Sigma Xi at Howard University

In honor of Black History Month, Courtney Robinson discusses the work and role of the Howard University Sigma Xi Chapter at this historically black institution in Washington, DC. Robinson has served as the chapter's president since July 1, 2016, and is an associate professor in Howard's Department of Biology. 

Howard Chapter

Howard ChapterThe Howard University Chapter of Sigma Xi has been dedicated to excellence in research since its establishment in 1957. Our 35 charter members include barrier-breaking African American and women researchers in diverse areas of science such as anthropology (Dr. W. Montague Cobb), physics (Dr. Frank Coleman), behavioral neuroscience (Dr. Leslie Hicks), parasitology and protistology (Dr. Margaret A. Stirewalt and Dr. Harold Finley), genetics (Dr. Sarah Bedichek Pipkin) and cardiovascular physiology (Dr. Edward W. Hawthorne). 

Our current membership reflects the same zeal for research in a broad array of fields including mechanical engineering, reproductive biology, bioinformatics, as well as optics and photonics.

Sigma Xi’s mission to promote companionship among scientists and engineers while supporting rigorous research across professional levels aligns well with Howard University’s commitment to research that benefits the global community and quality STEM education. 

Howard Chapter 3

What does the Howard University Sigma Xi Chapter do to promote and improve diversity in research?

As a chapter located at a historically black university, the Howard University Chapter has long been instrumental in supporting research by members of underrepresented groups. Our current activities include partnering with other organizations on campus that promote research opportunities for undergraduates, such as Meeting of the Brains, founded by undergraduate Sigma Xi members Shirley Lakpa and Morinne Osborne. 

Additionally, we co-sponsor events designed to engage people from diverse science and lay backgrounds, such as the “Discovering African Genomic Diversity Workshop” with the W. Montague Cobb Research Laboratory, led by Sigma Xi member Dr. Fatimah Jackson, and the “HU-OSU Ecology and Evolutionary Biology Mini-Symposium” with the Howard University Department of Biology and The Ohio State University.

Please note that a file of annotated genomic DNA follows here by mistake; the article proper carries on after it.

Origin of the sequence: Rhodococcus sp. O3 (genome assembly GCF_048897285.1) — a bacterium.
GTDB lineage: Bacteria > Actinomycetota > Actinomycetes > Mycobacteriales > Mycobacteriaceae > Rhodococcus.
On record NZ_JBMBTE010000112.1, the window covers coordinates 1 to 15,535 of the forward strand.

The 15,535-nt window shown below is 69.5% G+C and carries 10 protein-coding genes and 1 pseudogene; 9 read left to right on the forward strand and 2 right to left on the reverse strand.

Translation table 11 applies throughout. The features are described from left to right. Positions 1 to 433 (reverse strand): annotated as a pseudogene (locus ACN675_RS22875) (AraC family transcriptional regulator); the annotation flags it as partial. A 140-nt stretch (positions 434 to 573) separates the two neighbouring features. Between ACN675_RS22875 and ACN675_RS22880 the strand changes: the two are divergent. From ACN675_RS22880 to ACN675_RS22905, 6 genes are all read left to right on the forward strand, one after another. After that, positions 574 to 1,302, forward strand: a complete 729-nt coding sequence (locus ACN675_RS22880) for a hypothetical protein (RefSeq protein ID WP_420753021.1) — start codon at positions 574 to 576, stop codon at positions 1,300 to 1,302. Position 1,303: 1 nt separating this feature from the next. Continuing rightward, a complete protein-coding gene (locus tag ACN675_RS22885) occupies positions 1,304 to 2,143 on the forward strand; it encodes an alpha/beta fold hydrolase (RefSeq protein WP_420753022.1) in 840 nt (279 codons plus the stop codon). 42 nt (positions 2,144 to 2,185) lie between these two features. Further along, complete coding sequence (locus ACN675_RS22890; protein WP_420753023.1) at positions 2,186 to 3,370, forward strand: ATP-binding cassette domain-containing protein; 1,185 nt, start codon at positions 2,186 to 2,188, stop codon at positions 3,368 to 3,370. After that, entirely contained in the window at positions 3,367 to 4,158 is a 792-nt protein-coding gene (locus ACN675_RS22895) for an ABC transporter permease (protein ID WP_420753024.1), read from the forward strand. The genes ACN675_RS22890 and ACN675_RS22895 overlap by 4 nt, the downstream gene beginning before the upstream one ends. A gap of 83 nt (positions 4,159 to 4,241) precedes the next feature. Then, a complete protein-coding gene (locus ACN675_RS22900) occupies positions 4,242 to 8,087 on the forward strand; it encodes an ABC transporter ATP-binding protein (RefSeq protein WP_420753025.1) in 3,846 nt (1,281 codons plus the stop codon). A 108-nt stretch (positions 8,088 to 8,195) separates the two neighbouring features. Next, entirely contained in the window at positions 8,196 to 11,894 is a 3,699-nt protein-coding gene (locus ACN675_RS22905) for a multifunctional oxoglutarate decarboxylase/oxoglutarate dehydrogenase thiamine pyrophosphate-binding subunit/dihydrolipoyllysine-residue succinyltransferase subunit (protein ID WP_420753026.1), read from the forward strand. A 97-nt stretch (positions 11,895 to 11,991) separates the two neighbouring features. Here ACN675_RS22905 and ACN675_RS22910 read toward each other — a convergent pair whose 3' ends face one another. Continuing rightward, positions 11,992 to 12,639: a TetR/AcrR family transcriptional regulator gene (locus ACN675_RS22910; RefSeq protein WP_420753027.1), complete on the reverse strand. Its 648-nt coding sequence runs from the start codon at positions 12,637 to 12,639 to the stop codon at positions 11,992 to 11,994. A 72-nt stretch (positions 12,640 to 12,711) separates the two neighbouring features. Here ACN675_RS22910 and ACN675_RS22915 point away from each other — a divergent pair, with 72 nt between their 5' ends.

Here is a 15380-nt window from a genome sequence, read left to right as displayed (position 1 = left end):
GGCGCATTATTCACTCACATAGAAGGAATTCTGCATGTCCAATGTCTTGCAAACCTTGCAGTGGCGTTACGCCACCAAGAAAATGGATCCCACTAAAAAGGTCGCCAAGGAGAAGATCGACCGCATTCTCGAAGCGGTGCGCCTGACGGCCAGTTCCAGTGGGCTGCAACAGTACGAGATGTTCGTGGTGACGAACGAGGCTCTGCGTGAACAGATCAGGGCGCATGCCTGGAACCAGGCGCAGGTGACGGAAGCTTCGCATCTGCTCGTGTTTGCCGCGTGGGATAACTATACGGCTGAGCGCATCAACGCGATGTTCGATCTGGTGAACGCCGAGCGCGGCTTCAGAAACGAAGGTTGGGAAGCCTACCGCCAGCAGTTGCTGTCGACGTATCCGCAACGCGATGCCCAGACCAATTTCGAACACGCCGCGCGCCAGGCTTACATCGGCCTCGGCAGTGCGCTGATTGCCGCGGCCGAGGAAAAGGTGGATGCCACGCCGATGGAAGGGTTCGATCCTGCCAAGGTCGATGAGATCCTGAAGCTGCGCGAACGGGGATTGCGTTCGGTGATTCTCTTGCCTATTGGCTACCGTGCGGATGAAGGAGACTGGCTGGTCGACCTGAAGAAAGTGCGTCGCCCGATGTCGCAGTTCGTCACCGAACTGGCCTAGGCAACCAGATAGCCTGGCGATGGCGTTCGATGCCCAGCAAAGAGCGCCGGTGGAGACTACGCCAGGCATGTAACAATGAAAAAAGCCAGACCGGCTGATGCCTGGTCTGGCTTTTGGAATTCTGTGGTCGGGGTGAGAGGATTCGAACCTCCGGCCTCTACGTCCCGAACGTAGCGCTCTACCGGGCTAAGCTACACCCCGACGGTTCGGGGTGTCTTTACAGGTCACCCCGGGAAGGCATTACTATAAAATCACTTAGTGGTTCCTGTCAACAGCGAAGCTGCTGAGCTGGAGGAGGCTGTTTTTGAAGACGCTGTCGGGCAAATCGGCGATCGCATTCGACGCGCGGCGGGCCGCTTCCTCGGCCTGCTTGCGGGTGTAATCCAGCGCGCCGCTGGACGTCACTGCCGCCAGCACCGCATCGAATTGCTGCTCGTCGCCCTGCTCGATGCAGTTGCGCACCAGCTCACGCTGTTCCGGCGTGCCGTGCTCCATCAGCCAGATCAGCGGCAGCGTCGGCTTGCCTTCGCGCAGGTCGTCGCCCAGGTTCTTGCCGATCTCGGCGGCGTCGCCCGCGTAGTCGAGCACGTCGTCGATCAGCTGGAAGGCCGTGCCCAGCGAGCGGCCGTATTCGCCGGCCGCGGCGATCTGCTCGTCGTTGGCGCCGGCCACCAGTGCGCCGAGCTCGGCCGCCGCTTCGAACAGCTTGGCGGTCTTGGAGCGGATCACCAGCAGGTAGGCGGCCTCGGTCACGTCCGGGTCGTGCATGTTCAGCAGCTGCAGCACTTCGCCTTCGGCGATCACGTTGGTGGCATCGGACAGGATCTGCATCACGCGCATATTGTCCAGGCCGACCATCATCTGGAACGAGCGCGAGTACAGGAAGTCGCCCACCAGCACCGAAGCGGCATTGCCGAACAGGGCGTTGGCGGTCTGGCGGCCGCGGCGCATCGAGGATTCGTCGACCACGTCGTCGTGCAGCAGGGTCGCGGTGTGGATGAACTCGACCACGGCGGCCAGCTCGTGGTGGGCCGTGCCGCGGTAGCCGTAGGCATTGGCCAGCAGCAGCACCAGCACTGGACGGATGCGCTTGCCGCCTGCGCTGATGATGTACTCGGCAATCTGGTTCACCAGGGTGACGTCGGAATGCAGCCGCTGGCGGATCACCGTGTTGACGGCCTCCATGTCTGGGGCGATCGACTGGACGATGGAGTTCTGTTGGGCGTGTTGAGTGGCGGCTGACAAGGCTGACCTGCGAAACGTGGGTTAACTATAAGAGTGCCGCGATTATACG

Howard Chapter 4

Does the chapter leadership have suggestions for how the Society can improve diversity within its membership and within the scientific research community in general? Do they have ideas about how to improve the Society’s outreach as it promotes the public understanding of science?

The Howard University Chapter has an active associate member population comprised of both undergraduate and graduate students. As a chapter, we believe that we must support the interests of young scientists in order to broaden participation in science and engineering. Most of our full members mentor early researchers in their laboratories and many facilitate classroom activities shown to improve STEM learning, such as active learning and course-based undergraduate research experiences.

The Annual Meeting and Student Research Conference is a great way to recognize the research achievements of student researchers. Additionally, we believe that an increased Sigma Xi presence at research conferences that highlight research by students from underrepresented groups such as the Annual Biomedical Research Conference for Minority Students and the National Diversity in STEM Conference (SACNAS – Society for Advancement of Chicanos/Hispanics and Native Americans in Science) would increase visibility and interest in the organization.  

Photo captions

1st picture: Howard University Sigma Xi 2017 Chapter Annual Banquet. 
2nd picture: Howard University Sigma Xi Chapter 2017 Annual Banquet speaker Georgia Dunston, on left, with Past President Agnes Day. 
3rd picture: Howard University Sigma Xi Chapter 2016 banquet speaker Dr. Margaret E. Tolbert. 
4th picture: Howard University–Ohio State University symposium presenters.